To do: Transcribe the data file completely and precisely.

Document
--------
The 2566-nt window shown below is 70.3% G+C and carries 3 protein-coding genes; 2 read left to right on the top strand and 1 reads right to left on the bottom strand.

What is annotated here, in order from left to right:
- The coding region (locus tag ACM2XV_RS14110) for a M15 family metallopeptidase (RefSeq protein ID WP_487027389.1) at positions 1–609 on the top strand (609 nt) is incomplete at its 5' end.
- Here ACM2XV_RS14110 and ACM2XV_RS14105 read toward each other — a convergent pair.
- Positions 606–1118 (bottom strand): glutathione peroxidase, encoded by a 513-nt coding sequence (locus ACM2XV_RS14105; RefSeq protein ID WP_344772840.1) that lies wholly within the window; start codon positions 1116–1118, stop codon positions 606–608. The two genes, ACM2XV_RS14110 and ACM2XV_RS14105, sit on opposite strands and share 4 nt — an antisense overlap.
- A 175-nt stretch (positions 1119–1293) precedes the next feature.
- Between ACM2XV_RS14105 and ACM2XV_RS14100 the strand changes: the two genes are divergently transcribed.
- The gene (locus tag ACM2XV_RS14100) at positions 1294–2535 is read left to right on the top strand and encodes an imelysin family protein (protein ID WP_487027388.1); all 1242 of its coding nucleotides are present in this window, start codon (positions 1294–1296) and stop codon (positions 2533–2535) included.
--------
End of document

The 2566-nt window shown below is 70.3% G+C and carries 3 protein-coding genes; 2 read left to right on the top strand and 1 reads right to left on the bottom strand.

What is annotated here, in order from left to right:
- The coding region (locus tag ACM2XV_RS14110) for a M15 family metallopeptidase (RefSeq protein ID WP_487027389.1) at positions 1–609 on the top strand (609 nt) is incomplete at its 5' end.
- Here ACM2XV_RS14110 and ACM2XV_RS14105 read toward each other — a convergent pair.
- Positions 606–1118 (bottom strand): glutathione peroxidase, encoded by a 513-nt coding sequence (locus ACM2XV_RS14105; RefSeq protein ID WP_344772840.1) that lies wholly within the window; start codon positions 1116–1118, stop codon positions 606–608. The two genes, ACM2XV_RS14110 and ACM2XV_RS14105, sit on opposite strands and share 4 nt — an antisense overlap.
- A 175-nt stretch (positions 1119–1293) precedes the next feature.
- Between ACM2XV_RS14105 and ACM2XV_RS14100 the strand changes: the two genes are divergently transcribed.
- The gene (locus tag ACM2XV_RS14100) at positions 1294–2535 is read left to right on the top strand and encodes an imelysin family protein (protein ID WP_487027388.1); all 1242 of its coding nucleotides are present in this window, start codon (positions 1294–1296) and stop codon (positions 2533–2535) included.